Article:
No matter how well a building or item of infrastructure meets its design brief, it will have failed the sustainability test if it is allowed to fall into disrepair over time. Projects commonly end at the “handover” stage and like machines, if they are not provided with planned, on-going, post-completion maintenance, they eventually end up as an unusable waste of precious resources and effort. There are many examples of this unfortunate occurrence throughout Africa.
All BCI projects are conceived with their sustainability firmly in mind. We will select reliable, durable low-maintenance materials and products, combined in an aesthetically pleasing, uncomplicated design, minimising the risk and incidence of damage and break-down.
The skills and labour required for project maintenance will be provided by local employees and sub-contractors trained via the BCI “Hands-on” Skills Training Programme. This will provide skills not only for our projects but will also maximise their employment prospects generally. This approach is in line with the Africa Skills Initiative convened under the umbrella of the Word Economic Forum’s Global Challenge on Employment, Skills and Human Capital.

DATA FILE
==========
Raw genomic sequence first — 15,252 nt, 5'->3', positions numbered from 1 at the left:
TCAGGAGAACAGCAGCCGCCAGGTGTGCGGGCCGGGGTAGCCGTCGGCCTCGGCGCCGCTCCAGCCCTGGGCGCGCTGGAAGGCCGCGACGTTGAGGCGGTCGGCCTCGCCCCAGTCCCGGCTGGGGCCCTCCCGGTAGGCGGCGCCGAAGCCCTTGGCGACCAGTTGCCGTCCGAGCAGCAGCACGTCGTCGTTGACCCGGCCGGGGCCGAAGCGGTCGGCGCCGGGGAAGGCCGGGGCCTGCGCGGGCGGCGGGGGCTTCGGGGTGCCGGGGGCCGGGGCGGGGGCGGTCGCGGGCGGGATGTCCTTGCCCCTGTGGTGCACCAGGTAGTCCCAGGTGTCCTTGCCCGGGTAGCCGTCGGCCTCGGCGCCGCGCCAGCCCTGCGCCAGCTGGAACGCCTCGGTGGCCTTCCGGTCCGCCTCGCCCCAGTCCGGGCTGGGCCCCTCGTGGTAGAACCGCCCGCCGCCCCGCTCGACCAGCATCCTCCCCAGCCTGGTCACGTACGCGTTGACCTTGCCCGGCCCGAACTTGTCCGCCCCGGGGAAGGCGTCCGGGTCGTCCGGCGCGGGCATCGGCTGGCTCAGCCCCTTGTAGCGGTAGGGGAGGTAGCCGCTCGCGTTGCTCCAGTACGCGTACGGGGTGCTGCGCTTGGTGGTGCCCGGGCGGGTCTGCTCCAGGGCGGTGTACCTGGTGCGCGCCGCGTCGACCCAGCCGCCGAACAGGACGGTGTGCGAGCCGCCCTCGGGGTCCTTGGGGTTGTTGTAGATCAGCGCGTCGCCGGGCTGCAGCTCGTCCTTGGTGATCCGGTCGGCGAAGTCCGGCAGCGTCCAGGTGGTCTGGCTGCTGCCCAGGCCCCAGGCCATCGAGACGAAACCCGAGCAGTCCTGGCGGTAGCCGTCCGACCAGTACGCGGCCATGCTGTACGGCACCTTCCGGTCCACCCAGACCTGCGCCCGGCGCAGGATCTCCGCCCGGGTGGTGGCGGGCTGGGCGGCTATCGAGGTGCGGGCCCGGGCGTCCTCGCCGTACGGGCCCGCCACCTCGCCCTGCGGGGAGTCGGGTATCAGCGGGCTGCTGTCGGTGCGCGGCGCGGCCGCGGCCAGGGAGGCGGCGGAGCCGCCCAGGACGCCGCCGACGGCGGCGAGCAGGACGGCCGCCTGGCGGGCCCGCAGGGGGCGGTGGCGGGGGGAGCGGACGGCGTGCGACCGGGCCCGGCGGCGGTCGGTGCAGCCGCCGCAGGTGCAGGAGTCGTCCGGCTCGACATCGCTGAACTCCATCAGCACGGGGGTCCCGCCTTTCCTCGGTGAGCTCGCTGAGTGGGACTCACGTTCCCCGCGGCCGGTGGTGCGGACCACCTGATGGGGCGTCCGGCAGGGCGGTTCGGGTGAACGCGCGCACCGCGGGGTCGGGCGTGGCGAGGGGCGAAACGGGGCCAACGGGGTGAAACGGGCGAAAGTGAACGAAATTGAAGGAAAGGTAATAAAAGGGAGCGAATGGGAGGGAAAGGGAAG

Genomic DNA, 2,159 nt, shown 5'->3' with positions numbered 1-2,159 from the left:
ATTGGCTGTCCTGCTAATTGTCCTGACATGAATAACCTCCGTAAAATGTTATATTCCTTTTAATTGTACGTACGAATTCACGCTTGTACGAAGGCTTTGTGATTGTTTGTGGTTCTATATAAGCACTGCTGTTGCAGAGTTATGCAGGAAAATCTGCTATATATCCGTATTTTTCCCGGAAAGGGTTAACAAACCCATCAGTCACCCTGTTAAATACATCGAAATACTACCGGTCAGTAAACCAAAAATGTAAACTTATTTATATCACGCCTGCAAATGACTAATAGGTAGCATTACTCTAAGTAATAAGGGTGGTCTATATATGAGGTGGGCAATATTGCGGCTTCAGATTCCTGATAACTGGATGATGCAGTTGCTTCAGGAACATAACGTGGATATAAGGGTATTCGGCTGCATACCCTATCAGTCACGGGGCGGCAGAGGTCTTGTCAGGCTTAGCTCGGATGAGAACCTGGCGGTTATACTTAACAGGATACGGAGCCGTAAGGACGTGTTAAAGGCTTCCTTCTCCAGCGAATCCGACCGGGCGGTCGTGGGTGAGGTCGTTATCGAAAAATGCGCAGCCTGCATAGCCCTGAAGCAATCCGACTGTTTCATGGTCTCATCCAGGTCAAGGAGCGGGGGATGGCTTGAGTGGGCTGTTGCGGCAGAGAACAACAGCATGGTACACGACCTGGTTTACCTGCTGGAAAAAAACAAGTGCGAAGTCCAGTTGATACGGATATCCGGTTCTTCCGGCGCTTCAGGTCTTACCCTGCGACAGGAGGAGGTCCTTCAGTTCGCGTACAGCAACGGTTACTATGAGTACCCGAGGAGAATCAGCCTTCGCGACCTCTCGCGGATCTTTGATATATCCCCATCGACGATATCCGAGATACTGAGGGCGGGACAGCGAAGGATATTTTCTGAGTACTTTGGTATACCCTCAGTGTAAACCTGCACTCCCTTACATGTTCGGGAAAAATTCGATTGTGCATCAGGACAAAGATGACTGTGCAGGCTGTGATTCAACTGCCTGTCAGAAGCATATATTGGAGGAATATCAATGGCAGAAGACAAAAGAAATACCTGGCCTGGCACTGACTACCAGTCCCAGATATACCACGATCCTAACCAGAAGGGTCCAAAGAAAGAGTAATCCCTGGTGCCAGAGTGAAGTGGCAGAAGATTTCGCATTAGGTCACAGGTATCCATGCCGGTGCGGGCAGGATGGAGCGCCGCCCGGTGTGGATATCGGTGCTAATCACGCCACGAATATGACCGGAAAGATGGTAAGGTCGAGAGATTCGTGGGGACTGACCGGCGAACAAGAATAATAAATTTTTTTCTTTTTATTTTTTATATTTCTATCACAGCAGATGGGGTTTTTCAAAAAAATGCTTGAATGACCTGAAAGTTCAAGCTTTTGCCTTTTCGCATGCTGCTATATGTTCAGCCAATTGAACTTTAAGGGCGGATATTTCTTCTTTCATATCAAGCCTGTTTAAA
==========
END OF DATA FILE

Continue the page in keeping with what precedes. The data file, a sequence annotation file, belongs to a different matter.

Apart from training, the BCI Maintenance Programme will provide clear local language, written and video instruction, replacement products, repair materials and the necessary tools, held in trust and managed by selected community leaders. This will also engender trust, cement and safeguard our reputation.
African governments have long held the view that many international companies (especially from western countries) have not done enough in the area of training and skills transfer, such that local economies have not derived sufficient employment benefit. This is now being written into many joint-venture agreements and represents one of the major goals of our initiative.
Together with BCI Manufacturing Associates and local governments, we will explore the possibility and feasibility of setting up manufacturing facilities in Africa for future projects. This will enable further cost reductions and increase affordability, eliminate ocean transit time and promote skills development and employment in Africa.